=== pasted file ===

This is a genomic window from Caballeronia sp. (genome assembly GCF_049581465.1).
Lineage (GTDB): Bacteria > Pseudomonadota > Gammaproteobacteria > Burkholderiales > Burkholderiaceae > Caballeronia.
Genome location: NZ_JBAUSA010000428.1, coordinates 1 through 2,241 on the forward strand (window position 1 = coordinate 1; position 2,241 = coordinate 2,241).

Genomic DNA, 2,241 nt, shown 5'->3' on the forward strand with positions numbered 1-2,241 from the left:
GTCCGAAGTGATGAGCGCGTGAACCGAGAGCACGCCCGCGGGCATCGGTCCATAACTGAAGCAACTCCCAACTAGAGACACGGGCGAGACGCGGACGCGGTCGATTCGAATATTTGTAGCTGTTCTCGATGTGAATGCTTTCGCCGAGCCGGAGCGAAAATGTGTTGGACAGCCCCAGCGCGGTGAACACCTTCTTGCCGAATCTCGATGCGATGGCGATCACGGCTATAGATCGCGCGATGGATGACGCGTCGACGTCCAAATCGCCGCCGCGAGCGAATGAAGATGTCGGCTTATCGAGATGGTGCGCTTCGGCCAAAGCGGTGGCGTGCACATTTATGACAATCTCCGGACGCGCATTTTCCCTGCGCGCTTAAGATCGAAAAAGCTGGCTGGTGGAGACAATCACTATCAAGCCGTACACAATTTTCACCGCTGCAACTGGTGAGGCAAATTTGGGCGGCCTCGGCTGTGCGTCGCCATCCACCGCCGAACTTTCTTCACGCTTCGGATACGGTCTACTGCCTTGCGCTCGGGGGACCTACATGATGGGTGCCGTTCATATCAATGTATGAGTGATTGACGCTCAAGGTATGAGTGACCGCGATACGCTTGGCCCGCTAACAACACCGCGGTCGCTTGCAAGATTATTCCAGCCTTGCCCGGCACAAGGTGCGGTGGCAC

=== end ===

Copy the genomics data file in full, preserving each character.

This is a genomic window from Caballeronia sp. (genome assembly GCF_049581465.1).
Lineage (GTDB): Bacteria > Pseudomonadota > Gammaproteobacteria > Burkholderiales > Burkholderiaceae > Caballeronia.
Genome location: NZ_JBAUSA010000428.1, coordinates 1 through 2,241 on the forward strand (window position 1 = coordinate 1; position 2,241 = coordinate 2,241).

Genomic DNA, 2,241 nt, shown 5'->3' on the forward strand with positions numbered 1-2,241 from the left:
GTCCGAAGTGATGAGCGCGTGAACCGAGAGCACGCCCGCGGGCATCGGTCCATAACTGAAGCAACTCCCAACTAGAGACACGGGCGAGACGCGGACGCGGTCGATTCGAATATTTGTAGCTGTTCTCGATGTGAATGCTTTCGCCGAGCCGGAGCGAAAATGTGTTGGACAGCCCCAGCGCGGTGAACACCTTCTTGCCGAATCTCGATGCGATGGCGATCACGGCTATAGATCGCGCGATGGATGACGCGTCGACGTCCAAATCGCCGCCGCGAGCGAATGAAGATGTCGGCTTATCGAGATGGTGCGCTTCGGCCAAAGCGGTGGCGTGCACATTTATGACAATCTCCGGACGCGCATTTTCCCTGCGCGCTTAAGATCGAAAAAGCTGGCTGGTGGAGACAATCACTATCAAGCCGTACACAATTTTCACCGCTGCAACTGGTGAGGCAAATTTGGGCGGCCTCGGCTGTGCGTCGCCATCCACCGCCGAACTTTCTTCACGCTTCGGATACGGTCTACTGCCTTGCGCTCGGGGGACCTACATGATGGGTGCCGTTCATATCAATGTATGAGTGATTGACGCTCAAGGTATGAGTGACCGCGATACGCTTGGCCCGCTAACAACACCGCGGTCGCTTGCAAGATTATTCCAGCCTTGCCCGGCACAAGGTGCGGTGGCAC